WALTER LEIGH (1905 – 1945), NED ROREM (born 1923), VIKTOR KALABIS (1923 – 2006), and MICHAEL NYMAN (born 1944): 20th Century Harpsichord Concertos — Jory Vinikour, harpsichord; Chicago Philharmonic; Scott Speck, conductor [Recorded in Wentz Hall, Naperville, Illinois, USA, on 3 November 2016 (Nyman), Feinberg Theater at Spertus Institute, Chicago, Illinois, USA, on 5 March 2018 (Leigh and Kalabis), and Reva and David Logan Center for the Arts, University of Chicago, Chicago, Illinois, USA, on 8 May 2018 (Rorem); Cedille Records CDR 90000 188; 1 CD, 75:42; Available from Cedille Records and major music retailers]
Whether his musical curiosity encompasses five centuries or five months of artistic innovation, each listener develops unique sensibilities that are influenced by performances that inspire, intrigue, and educate. The jazz lover is unlikely to forget his first hearing of Dave Brubeck’s ‘Take Five.’ For the rock ’n roll enthusiast, an introduction to the pioneering recordings of Sister Rosetta Tharpe can have the impact of a spiritual awakening. Buddy Holly, Bill Monroe, Mahalia Jackson, Chuck Berry, and the Beatles all changed the ways in which music is created and heard, cutting records that altered their own and other genres. The recorded efforts of these and countless other trailblazers, some widely acclaimed and others barely remembered, form an artistic legacy that parallels and in some cases propels the evolution of human societies.
Even if only Western cultures are considered, the diversity of the vast spectrum of genres and forms that collectively constitute what has somewhat cavalierly been designated as Classical Music is astounding, and every genre, form, and individual work has performance and recording histories that shape listeners’ perceptions of the music. Recordings like Artur Schnabel’s cycle of Beethoven piano sonatas, Pau Casals’s early account of Bach’s cello suites, Bruno Walter’s 1938 performance of Mahler’s Ninth Symphony, and Maria Callas’s first Tosca created standards by which the merits of other performances of these and similar works are measured.
Determining which performances shoulder the responsibility of primacy is anything but a perfect science, what is definitive to one pair of ears sounding disastrous to another, but there are recordings that demand that listeners discard their assumptions and prejudices. Cedille Records’s ambitious new recording of Twentieth-Century works for harpsichord and orchestra lures listeners out of Eighteenth-Century salons and transports them to an aural world in which Igor Stravinsky is closer at hand than Domenico Scarlatti. With one notable exception, the pieces on this disc are not new to recordings, but these electrifying performances inaugurate a new chapter in the harpsichord’s still-developing narrative.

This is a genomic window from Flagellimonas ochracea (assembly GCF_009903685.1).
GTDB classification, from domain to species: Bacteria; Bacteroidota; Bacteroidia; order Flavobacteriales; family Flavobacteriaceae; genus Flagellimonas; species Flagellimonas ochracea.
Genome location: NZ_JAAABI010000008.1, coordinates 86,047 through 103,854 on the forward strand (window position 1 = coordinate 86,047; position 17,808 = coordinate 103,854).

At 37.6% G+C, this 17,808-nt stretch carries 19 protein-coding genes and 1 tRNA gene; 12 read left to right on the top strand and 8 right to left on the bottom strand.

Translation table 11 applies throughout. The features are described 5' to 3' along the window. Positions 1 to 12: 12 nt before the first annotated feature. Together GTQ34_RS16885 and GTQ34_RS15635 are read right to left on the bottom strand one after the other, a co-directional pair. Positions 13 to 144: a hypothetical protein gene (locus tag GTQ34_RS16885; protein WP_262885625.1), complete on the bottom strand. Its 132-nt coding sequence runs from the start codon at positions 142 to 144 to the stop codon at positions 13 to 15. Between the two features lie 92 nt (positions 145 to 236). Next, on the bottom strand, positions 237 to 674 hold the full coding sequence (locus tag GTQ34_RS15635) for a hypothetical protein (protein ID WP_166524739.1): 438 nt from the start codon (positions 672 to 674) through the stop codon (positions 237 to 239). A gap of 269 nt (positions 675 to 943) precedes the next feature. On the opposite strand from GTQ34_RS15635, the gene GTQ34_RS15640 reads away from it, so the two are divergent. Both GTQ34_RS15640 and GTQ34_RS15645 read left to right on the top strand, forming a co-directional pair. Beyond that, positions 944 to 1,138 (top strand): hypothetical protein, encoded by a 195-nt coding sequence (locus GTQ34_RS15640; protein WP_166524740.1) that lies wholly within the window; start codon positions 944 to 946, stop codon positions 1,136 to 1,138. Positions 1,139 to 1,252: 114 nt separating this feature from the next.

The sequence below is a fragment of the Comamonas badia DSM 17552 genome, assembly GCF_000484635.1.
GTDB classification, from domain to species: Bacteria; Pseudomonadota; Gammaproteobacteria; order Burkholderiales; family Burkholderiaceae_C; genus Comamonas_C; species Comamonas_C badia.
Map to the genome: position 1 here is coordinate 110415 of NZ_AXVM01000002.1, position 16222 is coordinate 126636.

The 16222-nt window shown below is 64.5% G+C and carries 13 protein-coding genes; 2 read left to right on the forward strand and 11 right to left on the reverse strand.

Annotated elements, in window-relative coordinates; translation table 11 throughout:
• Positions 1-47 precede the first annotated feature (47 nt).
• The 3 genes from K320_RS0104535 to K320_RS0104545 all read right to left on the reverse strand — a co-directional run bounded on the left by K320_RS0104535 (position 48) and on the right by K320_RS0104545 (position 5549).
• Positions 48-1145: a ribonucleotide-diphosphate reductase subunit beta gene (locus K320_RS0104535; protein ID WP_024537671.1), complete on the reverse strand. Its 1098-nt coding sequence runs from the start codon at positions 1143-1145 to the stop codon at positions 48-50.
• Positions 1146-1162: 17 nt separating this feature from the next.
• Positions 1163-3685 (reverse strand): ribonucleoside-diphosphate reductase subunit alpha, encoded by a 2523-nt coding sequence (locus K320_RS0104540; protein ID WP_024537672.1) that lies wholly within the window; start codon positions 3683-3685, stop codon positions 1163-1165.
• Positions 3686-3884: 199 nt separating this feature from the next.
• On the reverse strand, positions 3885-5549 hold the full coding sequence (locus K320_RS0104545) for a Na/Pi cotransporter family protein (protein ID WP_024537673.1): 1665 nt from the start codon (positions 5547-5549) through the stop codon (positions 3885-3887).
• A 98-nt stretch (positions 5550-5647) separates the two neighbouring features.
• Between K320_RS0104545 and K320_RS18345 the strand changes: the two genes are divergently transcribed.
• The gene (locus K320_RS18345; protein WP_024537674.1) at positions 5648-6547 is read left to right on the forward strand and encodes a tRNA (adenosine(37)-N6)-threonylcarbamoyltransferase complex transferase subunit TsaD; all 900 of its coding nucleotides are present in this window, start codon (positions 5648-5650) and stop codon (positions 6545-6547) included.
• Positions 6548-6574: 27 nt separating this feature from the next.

There are perhaps fewer milestones in the history of recording music for the harpsichord than in other instruments’ discographies. From Wanda Landowska’s pioneering performances of Johann Sebastian Bach’s Goldberg Variations to George Malcolm’s recording of Poulenc’s Concert champêtre with the Academy of St Martin in the Fields, the first half-century of the harpsichord’s tenure before recording microphones produced many performances in which obvious good intentions were ultimately mitigated by increased awareness of stylistic anachronisms. For some listeners, the very notion of Twentieth-Century music for harpsichord might seem inherently oxymoronic, a misconception that this disc seeks to remedy. Significantly, the music on this does not approach the harpsichord as an antiquated instrument that must be adapted to modern idioms. This music exploits the modernity of which the harpsichord has been capable since its emergence in its most familiar form in the Sixteenth Century.